The pope’s words were greeted with what was described as thunderous applause [cached].

The article points out that Catholicism has, traditionally, taken a hard line against remarriage:

Current teaching says such Catholics cannot receive communion unless they abstain from sexual relations because their first marriage is still valid in the eyes of the church.

A debate over this has been brewing in the halls of the Vatican since Francis took office, and it appears his comments are of his effort to press the matter. He also pointed out the hypocrisy — not to mention dysfunctionality — of the Church’s current approach:

How can the church “tell these parents to do everything to raise their children as Christians, giving them an example of a firm and practiced faith, if we keep them at arm’s length from the community, as if they were excommunicated?”

I can attest that it’s not uncommon for people born into, and married within, the Catholic Church to be alienated from it, and therefore become ex-Catholics, because of this particular issue. It’s literally driving people right out their doors … making it a really stupid way to operate. And, from the “thunderous applause” of the people in his audience, it sounds as though a lot of lay Catholics agree.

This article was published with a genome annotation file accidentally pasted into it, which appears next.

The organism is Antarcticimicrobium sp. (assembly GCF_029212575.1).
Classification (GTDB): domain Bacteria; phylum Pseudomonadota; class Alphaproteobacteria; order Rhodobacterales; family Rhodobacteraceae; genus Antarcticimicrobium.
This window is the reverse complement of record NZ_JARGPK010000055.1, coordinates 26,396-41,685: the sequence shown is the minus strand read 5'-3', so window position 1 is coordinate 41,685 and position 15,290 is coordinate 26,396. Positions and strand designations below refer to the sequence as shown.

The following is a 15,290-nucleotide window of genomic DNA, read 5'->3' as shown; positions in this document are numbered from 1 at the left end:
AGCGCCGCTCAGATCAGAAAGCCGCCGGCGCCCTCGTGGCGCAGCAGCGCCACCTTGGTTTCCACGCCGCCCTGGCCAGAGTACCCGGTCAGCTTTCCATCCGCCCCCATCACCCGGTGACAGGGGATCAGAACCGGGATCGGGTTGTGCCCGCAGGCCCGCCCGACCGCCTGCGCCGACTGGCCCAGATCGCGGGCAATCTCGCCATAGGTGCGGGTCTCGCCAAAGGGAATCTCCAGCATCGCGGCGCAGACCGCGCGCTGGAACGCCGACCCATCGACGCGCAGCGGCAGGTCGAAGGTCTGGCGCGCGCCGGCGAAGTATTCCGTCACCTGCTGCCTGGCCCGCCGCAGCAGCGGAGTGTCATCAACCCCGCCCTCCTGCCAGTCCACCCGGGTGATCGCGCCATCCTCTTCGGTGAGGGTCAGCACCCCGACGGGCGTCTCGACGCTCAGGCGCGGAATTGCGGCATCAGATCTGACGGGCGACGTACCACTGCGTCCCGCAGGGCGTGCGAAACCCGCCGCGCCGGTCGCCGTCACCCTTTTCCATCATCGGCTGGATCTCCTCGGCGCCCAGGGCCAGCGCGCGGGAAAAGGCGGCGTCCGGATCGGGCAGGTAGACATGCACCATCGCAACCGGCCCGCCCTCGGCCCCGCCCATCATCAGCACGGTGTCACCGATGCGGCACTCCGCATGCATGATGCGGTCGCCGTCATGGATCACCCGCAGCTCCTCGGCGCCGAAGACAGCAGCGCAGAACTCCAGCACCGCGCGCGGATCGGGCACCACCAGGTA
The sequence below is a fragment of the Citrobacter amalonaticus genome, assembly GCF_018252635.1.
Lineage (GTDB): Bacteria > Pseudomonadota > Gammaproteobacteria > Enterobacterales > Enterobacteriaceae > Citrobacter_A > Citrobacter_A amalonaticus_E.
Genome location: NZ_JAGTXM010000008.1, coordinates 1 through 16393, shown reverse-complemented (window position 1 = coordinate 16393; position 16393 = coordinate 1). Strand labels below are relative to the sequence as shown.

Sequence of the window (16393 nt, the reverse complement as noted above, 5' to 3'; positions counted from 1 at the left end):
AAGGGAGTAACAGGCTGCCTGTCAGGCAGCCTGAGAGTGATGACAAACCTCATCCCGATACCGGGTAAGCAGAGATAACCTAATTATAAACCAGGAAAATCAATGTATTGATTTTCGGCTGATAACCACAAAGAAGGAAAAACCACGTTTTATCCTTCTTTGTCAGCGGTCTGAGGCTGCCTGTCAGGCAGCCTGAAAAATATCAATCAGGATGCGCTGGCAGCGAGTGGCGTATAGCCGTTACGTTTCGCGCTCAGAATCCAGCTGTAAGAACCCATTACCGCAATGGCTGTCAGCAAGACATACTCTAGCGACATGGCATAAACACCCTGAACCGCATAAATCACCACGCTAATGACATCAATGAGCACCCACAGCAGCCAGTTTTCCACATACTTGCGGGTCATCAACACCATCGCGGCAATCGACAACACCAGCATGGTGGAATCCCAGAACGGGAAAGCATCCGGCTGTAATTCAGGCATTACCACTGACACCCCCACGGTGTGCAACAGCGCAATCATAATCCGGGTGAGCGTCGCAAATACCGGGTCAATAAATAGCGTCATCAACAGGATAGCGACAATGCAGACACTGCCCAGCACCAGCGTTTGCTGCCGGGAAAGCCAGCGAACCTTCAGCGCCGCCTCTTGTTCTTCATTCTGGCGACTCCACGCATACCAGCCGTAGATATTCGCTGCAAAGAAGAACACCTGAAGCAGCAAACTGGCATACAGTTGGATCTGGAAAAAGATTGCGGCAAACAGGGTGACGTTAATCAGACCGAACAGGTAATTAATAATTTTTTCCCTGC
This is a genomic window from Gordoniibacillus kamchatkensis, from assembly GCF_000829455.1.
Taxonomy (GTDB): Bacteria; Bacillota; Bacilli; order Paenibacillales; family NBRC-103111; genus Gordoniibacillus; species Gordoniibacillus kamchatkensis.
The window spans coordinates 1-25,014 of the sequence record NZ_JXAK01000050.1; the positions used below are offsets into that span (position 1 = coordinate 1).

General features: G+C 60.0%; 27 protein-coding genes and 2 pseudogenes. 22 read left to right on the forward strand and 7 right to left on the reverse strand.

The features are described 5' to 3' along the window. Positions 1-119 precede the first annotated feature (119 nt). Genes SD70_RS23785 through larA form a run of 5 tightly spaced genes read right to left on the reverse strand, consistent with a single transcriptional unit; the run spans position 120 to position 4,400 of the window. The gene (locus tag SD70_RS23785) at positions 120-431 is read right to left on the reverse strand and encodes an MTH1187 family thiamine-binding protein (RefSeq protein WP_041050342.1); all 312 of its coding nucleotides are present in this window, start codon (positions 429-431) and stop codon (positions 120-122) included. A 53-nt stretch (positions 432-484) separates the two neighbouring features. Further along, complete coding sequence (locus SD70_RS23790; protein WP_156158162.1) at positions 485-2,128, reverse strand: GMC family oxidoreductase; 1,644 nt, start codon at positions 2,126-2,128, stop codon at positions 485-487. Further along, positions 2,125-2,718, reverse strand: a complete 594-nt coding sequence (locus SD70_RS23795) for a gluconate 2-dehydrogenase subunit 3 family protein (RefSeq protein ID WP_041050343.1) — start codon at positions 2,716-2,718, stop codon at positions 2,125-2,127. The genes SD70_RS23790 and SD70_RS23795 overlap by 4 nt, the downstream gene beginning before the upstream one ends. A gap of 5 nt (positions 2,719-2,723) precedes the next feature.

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Pope Francis with children on Friday in Luque, Paraguay, the final leg of his Latin America trip. Andres Stapff/Reuters, via New York TimesPope Francis continues making headlines by marching to what is largely his own personal drum. In addition to his recent encyclical calling for action on global warming, he keeps finding ways to poke his nose into things a lot of people would rather he didn’t. During his trip to Latin America, as the New York Times reports, he did precisely that, by condemning capitalism in strong terms (WebCite cached article):